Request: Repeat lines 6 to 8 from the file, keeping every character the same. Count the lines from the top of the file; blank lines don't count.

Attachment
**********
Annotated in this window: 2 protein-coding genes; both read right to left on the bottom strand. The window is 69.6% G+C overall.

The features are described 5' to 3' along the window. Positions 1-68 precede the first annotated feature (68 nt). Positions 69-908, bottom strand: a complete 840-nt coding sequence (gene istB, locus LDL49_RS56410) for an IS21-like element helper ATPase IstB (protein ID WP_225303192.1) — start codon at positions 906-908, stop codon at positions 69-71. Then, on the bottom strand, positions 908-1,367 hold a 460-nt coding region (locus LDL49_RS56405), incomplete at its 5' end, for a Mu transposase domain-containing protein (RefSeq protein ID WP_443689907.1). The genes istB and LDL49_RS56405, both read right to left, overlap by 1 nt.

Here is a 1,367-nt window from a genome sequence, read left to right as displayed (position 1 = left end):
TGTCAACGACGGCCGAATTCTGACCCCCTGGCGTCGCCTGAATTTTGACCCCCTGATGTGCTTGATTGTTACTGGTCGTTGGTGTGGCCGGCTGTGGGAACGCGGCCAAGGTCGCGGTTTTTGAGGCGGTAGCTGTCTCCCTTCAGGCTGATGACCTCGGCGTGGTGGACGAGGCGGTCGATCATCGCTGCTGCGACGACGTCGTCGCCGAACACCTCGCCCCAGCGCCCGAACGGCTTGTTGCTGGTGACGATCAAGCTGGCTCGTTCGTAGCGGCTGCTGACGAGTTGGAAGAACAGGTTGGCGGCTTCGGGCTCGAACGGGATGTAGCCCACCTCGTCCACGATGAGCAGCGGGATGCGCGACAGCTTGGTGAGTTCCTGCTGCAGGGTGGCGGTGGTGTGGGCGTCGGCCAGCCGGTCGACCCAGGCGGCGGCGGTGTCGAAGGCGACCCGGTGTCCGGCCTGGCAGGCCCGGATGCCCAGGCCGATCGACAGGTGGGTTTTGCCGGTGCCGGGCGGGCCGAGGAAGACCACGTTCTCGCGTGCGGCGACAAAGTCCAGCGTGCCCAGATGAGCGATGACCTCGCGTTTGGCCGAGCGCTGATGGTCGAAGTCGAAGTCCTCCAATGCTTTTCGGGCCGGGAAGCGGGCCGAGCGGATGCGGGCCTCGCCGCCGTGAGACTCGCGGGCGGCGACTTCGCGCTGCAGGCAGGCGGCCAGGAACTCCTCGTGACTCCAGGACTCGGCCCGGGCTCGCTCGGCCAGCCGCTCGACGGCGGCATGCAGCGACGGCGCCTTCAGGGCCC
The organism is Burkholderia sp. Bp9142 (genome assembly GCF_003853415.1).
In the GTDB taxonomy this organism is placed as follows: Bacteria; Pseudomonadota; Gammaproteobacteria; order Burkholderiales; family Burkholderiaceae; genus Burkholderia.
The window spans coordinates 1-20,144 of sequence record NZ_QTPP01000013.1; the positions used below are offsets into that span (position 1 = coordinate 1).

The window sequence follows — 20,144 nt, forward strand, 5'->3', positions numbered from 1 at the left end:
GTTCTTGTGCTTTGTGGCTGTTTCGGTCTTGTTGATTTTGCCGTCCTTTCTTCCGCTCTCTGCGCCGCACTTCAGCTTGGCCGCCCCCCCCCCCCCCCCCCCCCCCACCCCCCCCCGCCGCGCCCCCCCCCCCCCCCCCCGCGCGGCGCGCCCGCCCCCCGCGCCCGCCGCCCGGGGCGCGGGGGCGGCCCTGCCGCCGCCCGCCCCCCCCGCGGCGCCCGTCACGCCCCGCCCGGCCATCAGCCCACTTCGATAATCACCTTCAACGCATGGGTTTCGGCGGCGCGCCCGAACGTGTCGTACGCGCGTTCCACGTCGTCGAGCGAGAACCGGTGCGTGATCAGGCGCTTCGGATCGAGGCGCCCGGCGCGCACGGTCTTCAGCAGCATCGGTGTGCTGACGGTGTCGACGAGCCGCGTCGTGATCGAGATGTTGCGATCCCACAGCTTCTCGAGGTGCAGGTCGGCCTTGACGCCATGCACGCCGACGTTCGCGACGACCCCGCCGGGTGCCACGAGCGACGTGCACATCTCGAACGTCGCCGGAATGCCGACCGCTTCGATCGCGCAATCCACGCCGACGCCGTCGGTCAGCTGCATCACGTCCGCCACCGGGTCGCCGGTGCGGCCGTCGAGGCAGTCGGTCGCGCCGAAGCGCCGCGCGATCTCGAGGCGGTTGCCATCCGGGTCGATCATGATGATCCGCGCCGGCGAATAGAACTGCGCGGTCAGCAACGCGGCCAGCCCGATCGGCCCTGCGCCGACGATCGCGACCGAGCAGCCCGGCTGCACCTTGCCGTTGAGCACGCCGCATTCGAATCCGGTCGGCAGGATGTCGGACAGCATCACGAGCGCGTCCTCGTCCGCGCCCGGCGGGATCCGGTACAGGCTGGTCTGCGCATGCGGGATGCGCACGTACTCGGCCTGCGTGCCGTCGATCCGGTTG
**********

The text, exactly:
In the GTDB taxonomy this organism is placed as follows: Bacteria; Pseudomonadota; Gammaproteobacteria; order Burkholderiales; family Burkholderiaceae; genus Burkholderia.
The window spans coordinates 1-20,144 of sequence record NZ_QTPP01000013.1; the positions used below are offsets into that span (position 1 = coordinate 1).

The window sequence follows — 20,144 nt, forward strand, 5'->3', positions numbered from 1 at the left end: